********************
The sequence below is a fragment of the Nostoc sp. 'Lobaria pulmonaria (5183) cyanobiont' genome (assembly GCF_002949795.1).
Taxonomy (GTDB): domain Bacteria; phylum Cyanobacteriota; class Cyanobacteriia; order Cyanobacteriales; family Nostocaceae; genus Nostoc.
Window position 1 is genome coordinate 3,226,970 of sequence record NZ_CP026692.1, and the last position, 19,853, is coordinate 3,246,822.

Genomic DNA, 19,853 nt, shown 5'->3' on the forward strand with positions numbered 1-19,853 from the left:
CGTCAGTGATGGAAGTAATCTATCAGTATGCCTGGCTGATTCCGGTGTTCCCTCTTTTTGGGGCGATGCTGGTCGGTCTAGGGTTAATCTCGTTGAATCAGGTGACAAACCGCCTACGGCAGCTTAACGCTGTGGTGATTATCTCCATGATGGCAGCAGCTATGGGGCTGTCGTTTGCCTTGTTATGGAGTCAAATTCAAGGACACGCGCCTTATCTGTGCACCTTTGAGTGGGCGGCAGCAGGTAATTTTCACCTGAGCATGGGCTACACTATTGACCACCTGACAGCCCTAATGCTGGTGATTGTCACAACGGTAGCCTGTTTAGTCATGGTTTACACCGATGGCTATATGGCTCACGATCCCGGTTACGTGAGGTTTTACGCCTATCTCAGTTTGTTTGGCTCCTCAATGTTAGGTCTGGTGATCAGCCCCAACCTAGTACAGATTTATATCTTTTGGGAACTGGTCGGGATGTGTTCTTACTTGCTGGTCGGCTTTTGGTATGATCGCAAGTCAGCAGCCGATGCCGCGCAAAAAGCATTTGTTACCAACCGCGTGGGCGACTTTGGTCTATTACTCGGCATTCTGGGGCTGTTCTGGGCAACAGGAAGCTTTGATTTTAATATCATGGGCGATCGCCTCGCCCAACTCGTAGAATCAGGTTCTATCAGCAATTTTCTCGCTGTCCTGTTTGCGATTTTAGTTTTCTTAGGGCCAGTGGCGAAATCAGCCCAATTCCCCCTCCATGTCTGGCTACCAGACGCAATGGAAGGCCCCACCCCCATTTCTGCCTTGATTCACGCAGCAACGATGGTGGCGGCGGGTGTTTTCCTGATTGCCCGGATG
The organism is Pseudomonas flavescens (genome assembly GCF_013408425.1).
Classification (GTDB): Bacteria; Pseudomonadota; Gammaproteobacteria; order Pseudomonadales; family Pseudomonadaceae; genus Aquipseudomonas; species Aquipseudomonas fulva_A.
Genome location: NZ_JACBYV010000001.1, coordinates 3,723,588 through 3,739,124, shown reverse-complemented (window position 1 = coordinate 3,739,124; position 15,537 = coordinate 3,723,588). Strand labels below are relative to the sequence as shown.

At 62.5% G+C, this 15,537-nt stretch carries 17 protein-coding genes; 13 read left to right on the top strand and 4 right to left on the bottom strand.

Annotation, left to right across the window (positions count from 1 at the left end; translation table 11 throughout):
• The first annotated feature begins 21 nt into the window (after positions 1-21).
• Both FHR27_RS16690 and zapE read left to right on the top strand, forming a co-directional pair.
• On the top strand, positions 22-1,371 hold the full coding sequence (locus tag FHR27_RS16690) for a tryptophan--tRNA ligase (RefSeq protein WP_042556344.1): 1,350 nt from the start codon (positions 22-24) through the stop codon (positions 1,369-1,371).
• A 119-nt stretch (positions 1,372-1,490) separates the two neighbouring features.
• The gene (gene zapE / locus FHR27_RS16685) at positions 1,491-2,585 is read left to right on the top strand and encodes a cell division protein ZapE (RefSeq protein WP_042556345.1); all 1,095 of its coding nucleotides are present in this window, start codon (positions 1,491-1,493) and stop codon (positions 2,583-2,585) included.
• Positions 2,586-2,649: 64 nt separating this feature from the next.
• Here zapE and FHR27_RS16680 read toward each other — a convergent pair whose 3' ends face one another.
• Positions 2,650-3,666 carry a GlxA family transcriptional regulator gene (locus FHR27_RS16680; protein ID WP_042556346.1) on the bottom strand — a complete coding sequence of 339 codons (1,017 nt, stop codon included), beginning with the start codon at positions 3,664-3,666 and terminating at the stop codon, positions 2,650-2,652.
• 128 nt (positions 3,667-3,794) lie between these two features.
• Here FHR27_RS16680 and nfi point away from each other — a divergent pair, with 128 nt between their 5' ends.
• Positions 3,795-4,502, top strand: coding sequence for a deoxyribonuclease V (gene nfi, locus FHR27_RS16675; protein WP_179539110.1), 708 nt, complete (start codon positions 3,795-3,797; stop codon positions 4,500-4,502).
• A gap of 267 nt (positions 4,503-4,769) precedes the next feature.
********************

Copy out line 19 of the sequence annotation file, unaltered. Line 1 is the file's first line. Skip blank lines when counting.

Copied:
• 128 nt (positions 3,667-3,794) lie between these two features.